Effective Intravenous Therapy of Murine Pulmonary Metastases with an Oncolytic Herpes Virus Expressing Interleukin 12

Richard J. Wong, Mei Ki Chan, Zhenkun Yu, Teresa H. Kim, Amit Bhargava, Brendon M. Stiles, Brian C. Horsburgh, Jatin P. Shah, Ronald A. Ghossein, Bhuvanesh Singh, Yuman Fong

Research output: Contribution to journalArticlepeer-review

59 Scopus citations


Purpose: There currently is no therapy that enhances the survival of patients with distantly metastatic squamous cell carcinoma (SCC). Engineered herpes oncolytic viruses are effective therapeutic agents when delivered directly to tumors in animal models, but their efficacy in treating disseminated disease is poorly defined. Experimental Design: We treated disseminated pulmonary SCC in mice with an interleukin (IL)-12-expressing oncolytic herpes virus (NV1042) or with the parent oncolytic virus (NV1023, IL-12 deficient) by i.v. tail vein administration. Results: Lung IL-12 was 16.1 pg/mg and IFN-γ was 4.3 pg/mg at day 1 after a single dose of NV1042 (5 × 107 plaque-forming units); levels of both were undetectable for NV1023.5-Bromo-4-chloro-3-indolyl-β-D-galactopyranoside histochemistry demonstrated viral infection of disseminated pulmonary tumor nodules by both vectors at day 1, with sparing of adjacent alveolar cells. NV1042-treated lungs showed no surface nodules at day 12, in contrast to NV1023-treated (92 ± 27 surface nodules) and PBS-treated (225 ± 9 surface nodules) lungs. Significantly enhanced survival was observed in NV1042-treated animals compared with NV1023- and PBS-treated animals (log rank < 0.05). In animals with a low tumor burden, 100% of NV1042-treated, 70% of NV1023-treated, and none of the control animals achieved long-term survival. NV1042 efficacy was similar to NV1023 efficacy in animals depleted of CD4/CD8 T lymphocytes, showing that IL-12 expression enhances oncolytic activity through immune effects. Histology showed no cytopathic effects in non-tumor-bearing lung, brain, spleen, liver, and pancreas after completion of viral therapy. No animals demonstrated any visible side effects attributable to viral therapy. Conclusions: The i.v. delivery of an oncolytic herpes virus may achieve effective infection, oncolysis, and transgene expression at distant tumor sites. This approach to systemic therapy combining oncolysis with IL-12 immune stimulation led to significantly improved survival in animals with disseminated SCC.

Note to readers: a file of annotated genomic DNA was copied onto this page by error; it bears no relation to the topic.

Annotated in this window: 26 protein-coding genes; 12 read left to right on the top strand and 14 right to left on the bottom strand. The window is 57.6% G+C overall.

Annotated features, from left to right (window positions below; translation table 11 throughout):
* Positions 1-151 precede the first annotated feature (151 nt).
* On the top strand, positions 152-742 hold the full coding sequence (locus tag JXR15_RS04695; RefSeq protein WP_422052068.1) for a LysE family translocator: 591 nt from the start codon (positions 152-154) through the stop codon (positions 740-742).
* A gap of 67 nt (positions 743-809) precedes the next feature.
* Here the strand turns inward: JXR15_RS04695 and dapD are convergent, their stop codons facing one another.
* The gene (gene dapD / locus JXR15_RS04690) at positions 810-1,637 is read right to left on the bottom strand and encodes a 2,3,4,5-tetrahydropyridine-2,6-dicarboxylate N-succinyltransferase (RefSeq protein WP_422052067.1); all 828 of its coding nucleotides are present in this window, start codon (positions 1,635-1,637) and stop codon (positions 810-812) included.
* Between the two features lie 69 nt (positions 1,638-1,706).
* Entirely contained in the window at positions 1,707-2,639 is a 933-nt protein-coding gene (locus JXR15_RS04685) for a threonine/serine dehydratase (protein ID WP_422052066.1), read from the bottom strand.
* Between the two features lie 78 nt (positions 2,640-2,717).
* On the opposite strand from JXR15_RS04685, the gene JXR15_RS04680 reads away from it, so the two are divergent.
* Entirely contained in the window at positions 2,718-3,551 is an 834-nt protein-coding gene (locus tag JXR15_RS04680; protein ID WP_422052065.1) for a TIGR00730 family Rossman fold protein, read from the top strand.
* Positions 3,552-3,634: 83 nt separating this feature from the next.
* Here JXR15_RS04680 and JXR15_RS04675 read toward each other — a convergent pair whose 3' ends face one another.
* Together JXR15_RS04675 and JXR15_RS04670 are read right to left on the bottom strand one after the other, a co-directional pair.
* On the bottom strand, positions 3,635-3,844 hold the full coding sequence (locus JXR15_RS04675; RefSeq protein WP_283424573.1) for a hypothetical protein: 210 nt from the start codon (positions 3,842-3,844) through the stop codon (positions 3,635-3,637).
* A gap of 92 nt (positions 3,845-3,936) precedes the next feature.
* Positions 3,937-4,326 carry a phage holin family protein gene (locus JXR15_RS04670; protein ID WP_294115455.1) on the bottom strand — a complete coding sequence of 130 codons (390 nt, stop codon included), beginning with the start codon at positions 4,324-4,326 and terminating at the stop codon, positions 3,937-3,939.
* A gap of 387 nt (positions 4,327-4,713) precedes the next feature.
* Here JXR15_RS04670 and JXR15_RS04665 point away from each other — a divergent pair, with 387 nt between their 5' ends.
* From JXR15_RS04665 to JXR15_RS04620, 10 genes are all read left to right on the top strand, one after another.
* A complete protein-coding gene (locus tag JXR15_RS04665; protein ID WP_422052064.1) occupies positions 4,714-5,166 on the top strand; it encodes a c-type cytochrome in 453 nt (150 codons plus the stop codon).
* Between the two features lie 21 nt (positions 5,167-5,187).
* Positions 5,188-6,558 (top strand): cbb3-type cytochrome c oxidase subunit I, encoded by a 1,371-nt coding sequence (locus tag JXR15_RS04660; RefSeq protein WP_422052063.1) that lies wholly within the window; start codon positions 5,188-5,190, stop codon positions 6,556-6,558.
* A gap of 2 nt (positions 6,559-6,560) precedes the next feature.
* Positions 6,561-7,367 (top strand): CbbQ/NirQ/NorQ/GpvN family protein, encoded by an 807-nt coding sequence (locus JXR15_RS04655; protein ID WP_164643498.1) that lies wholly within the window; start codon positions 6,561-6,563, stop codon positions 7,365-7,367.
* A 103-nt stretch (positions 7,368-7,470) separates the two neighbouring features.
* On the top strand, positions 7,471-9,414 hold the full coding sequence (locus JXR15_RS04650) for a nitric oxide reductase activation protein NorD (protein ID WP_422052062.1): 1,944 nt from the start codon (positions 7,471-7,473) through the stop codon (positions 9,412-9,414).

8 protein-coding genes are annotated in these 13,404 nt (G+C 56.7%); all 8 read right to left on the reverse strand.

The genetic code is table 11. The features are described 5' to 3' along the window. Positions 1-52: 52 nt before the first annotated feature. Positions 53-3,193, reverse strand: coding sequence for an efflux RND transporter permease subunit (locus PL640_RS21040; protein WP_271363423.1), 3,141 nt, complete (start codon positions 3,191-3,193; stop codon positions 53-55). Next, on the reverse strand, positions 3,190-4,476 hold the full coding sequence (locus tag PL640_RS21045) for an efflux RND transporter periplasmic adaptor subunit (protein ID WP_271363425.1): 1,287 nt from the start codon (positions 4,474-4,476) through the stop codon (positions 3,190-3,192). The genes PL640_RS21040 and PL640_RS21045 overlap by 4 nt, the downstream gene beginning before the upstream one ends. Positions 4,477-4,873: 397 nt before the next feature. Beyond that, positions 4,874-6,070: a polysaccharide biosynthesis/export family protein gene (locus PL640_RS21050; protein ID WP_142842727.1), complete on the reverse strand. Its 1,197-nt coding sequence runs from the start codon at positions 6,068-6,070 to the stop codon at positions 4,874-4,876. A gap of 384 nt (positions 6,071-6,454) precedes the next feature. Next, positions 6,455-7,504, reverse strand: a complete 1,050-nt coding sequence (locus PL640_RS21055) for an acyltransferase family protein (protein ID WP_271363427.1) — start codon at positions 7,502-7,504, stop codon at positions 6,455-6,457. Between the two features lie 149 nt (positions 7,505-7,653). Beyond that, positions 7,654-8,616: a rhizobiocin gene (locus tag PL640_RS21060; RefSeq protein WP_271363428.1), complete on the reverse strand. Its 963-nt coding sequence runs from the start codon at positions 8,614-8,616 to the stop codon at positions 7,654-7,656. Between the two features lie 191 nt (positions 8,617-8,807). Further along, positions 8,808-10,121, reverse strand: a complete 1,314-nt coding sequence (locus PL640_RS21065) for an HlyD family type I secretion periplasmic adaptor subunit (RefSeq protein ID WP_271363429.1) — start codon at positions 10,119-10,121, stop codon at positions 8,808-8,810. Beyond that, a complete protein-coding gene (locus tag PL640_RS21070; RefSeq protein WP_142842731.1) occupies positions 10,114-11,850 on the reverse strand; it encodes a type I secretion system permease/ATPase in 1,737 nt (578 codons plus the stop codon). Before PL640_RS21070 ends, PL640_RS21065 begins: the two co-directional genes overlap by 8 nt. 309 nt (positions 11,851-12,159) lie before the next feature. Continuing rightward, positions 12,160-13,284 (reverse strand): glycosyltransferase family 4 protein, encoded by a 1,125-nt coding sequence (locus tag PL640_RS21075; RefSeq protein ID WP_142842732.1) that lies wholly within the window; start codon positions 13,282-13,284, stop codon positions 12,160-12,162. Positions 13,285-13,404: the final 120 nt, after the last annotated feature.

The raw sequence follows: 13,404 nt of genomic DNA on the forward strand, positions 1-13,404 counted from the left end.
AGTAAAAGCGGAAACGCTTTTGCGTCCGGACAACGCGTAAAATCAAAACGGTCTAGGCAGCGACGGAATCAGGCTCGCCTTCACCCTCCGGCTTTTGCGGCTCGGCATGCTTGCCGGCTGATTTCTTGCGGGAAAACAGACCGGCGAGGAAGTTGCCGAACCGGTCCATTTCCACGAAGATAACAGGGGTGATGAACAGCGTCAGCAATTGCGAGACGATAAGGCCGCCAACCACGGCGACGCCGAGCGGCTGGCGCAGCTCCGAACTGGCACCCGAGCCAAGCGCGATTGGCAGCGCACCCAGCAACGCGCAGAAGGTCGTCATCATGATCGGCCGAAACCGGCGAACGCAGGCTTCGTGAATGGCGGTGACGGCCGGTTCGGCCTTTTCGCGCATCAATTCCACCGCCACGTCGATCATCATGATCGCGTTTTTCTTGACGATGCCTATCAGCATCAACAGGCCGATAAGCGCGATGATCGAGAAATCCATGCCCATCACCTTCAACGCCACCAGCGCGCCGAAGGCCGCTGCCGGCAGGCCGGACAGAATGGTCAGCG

Original languageEnglish (US)
Pages (from-to)251-259
Number of pages9
JournalClinical Cancer Research
Issue number1 I
StatePublished - Jan 1 2004
Externally publishedYes

ASJC Scopus subject areas

  • Oncology
  • Cancer Research


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